It is a good day for insights on networks today. I'm sitting towards the back of a women's group, a coffee morning at a school. When the group came into the room there were rows and rows of chairs set up. After thirty minutes, the room has been entirely reconfigured, and this has inspired me to think more deeply about networks, network structures, network shapes, and network nodes.
I created a little network spread diagram to illustrate. Each frame is a moment in the network, a snapshot of structure and behavior. In the diagram, the black curves are chairs, and the red dots are people, with the arms indicating the direction they are facing.
In this scenario, the chairs gradually get moved into new patterns, based on the actions of the people. This itself may be an interesting observation - the chairs are really 'infrastructure', inactive but necessary components of the network. They become engaged or active when a person sits in a chair.
Some positions are not conducive to spread. In the second frame, there are two groups who are not facing each other. This is quite unfriendly from a human perspective, and very uncomfortable if you have to keep turning round and stretching your neck muscles to listen and talk. This human need begins to change the shape of the network, both the positioning of the infrastructure of the network (the chairs face a new direction), and the network agents or people.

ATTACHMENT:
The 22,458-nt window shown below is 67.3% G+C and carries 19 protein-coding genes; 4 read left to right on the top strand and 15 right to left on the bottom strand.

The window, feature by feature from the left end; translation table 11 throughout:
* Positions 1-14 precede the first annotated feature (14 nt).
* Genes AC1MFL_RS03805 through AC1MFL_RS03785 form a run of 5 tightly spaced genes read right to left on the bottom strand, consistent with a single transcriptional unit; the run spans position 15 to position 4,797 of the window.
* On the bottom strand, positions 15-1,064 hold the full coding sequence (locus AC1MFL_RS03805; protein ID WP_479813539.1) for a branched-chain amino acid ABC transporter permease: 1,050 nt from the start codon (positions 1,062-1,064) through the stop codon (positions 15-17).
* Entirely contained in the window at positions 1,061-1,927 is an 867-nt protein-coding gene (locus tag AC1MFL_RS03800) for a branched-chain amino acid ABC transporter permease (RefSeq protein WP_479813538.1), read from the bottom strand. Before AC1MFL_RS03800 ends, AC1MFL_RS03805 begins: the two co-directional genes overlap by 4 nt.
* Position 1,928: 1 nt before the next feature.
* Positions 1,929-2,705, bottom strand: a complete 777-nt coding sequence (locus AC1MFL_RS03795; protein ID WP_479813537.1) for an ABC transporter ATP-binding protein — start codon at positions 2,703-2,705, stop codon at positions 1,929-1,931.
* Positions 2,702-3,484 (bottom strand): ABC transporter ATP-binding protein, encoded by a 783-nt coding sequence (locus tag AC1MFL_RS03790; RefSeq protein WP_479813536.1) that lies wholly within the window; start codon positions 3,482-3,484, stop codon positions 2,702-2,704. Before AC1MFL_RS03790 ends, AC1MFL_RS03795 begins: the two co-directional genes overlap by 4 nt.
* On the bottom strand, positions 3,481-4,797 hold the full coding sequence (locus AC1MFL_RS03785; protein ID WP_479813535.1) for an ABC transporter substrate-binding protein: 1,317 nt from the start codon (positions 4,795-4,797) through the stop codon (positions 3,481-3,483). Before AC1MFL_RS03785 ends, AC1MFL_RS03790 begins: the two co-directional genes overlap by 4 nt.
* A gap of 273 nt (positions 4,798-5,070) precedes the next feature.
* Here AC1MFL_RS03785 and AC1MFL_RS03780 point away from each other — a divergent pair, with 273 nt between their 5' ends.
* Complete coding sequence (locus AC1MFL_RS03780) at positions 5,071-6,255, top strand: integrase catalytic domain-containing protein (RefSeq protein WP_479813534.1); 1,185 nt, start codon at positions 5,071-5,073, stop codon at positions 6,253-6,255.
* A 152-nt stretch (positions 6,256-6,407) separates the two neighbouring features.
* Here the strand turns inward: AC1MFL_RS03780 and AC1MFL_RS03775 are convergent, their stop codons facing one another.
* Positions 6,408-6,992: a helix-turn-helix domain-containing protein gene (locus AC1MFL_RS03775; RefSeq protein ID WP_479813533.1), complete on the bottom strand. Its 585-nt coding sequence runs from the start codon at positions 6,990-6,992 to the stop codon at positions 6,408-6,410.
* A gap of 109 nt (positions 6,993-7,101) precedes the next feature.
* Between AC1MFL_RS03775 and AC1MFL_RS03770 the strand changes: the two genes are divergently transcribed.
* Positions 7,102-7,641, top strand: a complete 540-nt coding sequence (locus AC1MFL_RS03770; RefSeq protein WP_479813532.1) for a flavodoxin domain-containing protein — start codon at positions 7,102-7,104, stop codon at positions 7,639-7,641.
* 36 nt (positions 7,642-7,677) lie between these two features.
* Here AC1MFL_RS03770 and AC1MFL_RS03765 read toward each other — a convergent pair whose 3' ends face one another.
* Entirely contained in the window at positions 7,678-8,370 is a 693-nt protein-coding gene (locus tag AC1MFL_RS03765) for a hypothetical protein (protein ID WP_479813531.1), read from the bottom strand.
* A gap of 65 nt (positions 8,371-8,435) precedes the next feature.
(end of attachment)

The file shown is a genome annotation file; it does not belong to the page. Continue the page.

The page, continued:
In terms of network nodes, the scenario illustrates the difference between the infrastructure of a node (in this case, a chair), and the active component of a node (in this case, a person). A chair cannot spread a message, but the chair creates the shape of the network. A person can exist outside of the node infrastructure, but that makes them less able - as a communication node - to participate in the action. For example, a seated group uses eye contact within the group, but a person standing to the side is less a part of the group and therefore can have less impact or involvement.
The scenario of the coffee morning provides a good example of prediction around network change, and also the risks in making predictions. When I made my original design, the last frame was a prediction of network development. As the three new visitors arrived, there seemed to be a logic that the circle would be the logical progression. And yet, while I had been face down drawing my diagram on my iPad, the network shape had changed:
Instead of a single common circle, two groups had been created.
There are several reasons why this might be (and I would write more down but I have to concentrate a little on the discussion taking place in front of me). There are node preferences - the people know each other, and the separate group is more of a common group that is different to the other first group. It is harder to get to speak in a large group, and as people like to chat, there might be a good logic to split into smaller groups.
There is a lot more to this, and it is always tempting when you are writing (ok, when I am writing) to turn a blog post into a white paper or a chapter of a book. I'll resist temptation this time round... and stop.